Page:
Remember Whose You Are

u_get_meContinued from here.

The second perspective-shifting message I received during my bizarre spiritual experience was that I need to remember WHOSE I am. I belong to God. Thus, my behavior needs to be directed by God, not by my body, emotions, troubles, or anything else.

Vicktor Frankl, who was imprisoned in Dachau concentration camp, shared these wise words:

Everything can be taken from a man but one thing: the last of the human freedoms—to choose one’s attitude in any given set of circumstances, to choose one’s own way.” Vicktor Frankl, Man’s Search for Meaning

This is the same thing that Paul tells us about our ability to choose our thoughts:

Finally, brothers and sisters, whatever is true, whatever is noble, whatever is right, whatever is pure, whatever is lovely, whatever is admirable—if anything is excellent or praiseworthy—think about such things.” ~ Phil. 4:8

We demolish arguments and every pretension that sets itself up against the knowledge of God, and we take captive every thought to make it obedient to Christ.” ~ 2 Cor. 10:5

While it is completely human and understandable for me to become fixated on my physical or emotional discomfort, that’s not living the righteous life that God wants for us. God has equipped us with the power to choose, so when I choose to allow my body or emotions to drive my thoughts, it’s a choice. I am choosing a bad attitude. And, let’s face it, whenever we are in discomfort or pain, our natural setting is going to be choosing a bad attitude.

If Vicktor Frankl could choose a positive attitude in a concentration camp, then I can choose a positive attitude while dealing with hives. If Paul and Silas could choose a good attitude after being severely flogged and imprisoned, then I can choose to focus on God rather than my problems, no matter how severe they are. I’m not going to do this, though, unless I remember whose I am.

I am not my own: I am God’s. I was bought at a price, and I need to behave like someone who belongs to God, even when I don’t feel like it.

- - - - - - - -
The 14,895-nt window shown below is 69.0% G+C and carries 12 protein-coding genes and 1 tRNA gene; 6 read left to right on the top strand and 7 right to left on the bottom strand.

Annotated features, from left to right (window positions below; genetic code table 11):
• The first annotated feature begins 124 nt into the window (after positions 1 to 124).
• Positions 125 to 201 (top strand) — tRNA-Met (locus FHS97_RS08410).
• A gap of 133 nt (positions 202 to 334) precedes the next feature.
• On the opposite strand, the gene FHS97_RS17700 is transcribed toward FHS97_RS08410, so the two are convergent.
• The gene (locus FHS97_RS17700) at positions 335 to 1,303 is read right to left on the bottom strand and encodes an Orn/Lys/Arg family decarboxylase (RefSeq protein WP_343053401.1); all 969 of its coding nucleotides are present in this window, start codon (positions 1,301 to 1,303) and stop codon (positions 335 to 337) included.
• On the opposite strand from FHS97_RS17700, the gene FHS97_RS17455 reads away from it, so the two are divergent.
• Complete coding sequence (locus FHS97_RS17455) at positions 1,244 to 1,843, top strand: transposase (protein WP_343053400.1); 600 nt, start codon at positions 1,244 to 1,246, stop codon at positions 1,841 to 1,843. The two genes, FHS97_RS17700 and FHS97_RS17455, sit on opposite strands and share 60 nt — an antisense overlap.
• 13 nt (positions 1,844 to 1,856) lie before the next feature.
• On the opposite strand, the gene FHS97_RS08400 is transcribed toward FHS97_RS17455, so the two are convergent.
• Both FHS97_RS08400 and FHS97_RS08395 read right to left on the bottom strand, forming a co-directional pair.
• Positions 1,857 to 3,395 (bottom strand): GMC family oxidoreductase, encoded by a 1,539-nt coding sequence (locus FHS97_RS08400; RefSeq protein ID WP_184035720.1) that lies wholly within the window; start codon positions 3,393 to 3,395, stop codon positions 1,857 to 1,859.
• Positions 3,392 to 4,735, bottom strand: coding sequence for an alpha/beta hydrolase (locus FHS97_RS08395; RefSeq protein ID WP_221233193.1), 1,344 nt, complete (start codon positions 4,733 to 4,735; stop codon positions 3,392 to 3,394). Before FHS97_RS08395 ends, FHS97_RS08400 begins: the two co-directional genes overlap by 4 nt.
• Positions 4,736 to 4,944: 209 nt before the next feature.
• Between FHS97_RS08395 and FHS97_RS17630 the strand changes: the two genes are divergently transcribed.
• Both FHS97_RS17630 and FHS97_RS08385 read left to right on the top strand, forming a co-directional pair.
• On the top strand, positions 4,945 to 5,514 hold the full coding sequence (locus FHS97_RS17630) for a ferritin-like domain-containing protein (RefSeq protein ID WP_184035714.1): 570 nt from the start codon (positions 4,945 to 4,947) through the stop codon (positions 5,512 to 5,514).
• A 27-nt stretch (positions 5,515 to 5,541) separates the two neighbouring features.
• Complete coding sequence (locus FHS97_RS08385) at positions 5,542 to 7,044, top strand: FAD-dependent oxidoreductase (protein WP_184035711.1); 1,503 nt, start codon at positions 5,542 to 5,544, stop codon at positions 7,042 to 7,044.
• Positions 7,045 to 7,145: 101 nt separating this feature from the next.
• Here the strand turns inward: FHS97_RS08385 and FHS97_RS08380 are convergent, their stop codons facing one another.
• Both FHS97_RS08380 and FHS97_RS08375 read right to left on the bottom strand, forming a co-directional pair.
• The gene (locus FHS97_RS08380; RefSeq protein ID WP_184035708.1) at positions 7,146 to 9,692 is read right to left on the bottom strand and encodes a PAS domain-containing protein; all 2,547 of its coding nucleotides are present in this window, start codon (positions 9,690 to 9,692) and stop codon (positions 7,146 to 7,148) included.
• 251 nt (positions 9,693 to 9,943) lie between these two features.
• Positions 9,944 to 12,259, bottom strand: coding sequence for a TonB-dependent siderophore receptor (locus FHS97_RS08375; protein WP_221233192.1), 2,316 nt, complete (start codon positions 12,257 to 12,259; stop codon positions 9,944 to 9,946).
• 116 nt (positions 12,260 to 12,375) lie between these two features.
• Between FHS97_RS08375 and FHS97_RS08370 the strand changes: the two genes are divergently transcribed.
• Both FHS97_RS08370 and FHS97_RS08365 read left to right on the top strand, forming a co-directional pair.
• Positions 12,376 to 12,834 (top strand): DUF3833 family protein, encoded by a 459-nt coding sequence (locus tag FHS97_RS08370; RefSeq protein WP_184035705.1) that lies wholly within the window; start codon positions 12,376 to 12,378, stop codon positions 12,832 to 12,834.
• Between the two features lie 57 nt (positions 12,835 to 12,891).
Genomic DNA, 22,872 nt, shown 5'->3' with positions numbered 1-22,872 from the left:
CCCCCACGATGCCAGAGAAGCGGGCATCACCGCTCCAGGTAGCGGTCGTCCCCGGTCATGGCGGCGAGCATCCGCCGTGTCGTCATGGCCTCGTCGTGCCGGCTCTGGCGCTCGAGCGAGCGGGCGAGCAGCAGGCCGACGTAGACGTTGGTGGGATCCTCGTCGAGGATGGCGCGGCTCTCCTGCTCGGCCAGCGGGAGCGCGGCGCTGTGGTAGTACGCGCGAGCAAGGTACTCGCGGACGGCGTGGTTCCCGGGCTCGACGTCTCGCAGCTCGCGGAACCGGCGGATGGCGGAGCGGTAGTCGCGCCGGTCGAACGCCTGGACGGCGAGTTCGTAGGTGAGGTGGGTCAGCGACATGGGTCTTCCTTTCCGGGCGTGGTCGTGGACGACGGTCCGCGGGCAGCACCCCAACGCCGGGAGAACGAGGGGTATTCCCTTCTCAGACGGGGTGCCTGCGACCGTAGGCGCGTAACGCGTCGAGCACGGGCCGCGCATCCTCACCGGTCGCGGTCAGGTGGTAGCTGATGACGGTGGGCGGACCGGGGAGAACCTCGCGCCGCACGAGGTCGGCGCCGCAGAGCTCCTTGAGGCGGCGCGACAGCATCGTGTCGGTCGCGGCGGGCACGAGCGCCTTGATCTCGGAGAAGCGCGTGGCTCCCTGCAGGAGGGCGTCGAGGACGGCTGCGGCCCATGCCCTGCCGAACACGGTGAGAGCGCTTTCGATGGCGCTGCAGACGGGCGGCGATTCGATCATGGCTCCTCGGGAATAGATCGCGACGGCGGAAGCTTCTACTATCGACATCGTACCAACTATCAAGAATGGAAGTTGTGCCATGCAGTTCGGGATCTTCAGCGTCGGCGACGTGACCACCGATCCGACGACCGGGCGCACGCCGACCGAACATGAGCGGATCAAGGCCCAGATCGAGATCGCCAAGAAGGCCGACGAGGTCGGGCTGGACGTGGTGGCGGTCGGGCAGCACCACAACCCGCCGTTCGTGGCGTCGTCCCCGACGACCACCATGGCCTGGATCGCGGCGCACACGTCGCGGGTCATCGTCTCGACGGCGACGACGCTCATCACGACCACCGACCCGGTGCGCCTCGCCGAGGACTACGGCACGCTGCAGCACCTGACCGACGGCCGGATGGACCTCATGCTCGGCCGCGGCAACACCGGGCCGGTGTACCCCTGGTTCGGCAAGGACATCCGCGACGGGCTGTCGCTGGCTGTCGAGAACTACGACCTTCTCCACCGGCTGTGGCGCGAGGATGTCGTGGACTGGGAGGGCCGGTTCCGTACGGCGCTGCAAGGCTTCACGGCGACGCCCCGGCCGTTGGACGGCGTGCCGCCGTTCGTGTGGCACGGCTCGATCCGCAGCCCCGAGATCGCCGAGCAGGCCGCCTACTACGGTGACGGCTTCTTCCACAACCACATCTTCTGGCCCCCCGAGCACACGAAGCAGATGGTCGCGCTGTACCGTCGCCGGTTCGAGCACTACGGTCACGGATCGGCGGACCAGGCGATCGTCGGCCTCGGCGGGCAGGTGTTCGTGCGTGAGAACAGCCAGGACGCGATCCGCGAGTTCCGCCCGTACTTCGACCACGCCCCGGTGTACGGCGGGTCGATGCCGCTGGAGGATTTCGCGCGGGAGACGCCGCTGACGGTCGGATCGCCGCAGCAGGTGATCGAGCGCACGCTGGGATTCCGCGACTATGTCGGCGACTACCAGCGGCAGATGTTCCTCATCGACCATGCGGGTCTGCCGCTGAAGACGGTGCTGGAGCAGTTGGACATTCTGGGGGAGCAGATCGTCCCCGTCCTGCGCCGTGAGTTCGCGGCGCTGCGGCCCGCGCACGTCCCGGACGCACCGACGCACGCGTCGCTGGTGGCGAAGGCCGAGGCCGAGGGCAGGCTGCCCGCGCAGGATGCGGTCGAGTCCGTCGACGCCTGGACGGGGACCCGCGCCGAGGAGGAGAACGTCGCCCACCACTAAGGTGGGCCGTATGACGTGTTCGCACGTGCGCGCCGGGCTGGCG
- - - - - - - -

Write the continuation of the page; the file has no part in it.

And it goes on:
[Graphic: Cartoon of Grace with her hands over her heart, saying, “U get me.” Courtesy Bitmoji.]

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Remember Who You Are

who_meAs I shared in this blog entry, I have been in extreme physical discomfort for weeks from systemic hives triggered by exposure to poison oak. Oh, joy!

My doctor gave me a high dose of Prednisone to help my body settle down, and I struggled with emotional side effects from the prescription. By the end of the nine-day Prednisone treatment, I’m not sure I was entirely “sane.” I was extremely emotional and felt “crazed” by weeks of endless itching compounded by feelings of hostility in reaction to the medication. Let’s just say I wasn’t much fun to live with.

My physical and emotional health came to a breaking point one night. I sobbed before God and had a bizarre spiritual experience that I still have not fully processed, and I don’t really have words for what happened. The best way I can word it is that God showed up.

When God showed up, my perspective shifted, and I have been trying to process that perspective shift ever since. Two powerful messages that hit me during this bizarre experience were remember who you are and remember WHOSE you are. I had become so fixated on my physical discomfort that I had lost touch with the bigger picture of my life.

As for remembering who I am, I am a spiritual being having a physical experience. I was created for eternity, but my physical discomfort had distracted me from that focus. I was unable to see past my physical and emotional state of being, which was keeping me focused on myself – the fast track to misery. When we can remember that we are eternal beings and that whatever we are dealing with right now is temporary, we awaken to who we are. I believe this is what Paul had in mind when he said,

For our light and momentary troubles are achieving for us an eternal glory that far outweighs them all.” ~ 2 Cor. 4:17

When my focus is on the temporal, then everything I deal with – from minor annoyances to long-term struggles, becomes the center of my universe. However, when I focus on the eternal, I maintain perspective – that life is about so much more than whatever is vexing me, and this … whatever “this” is … will end. I don’t have to be consumed by whatever troubles I am dealing with because they are temporary, while I am eternal.

Continued here.

[Graphic: Cartoon of Grace pointing to herself and asking, “Who Me?” Courtesy Bitmoji.]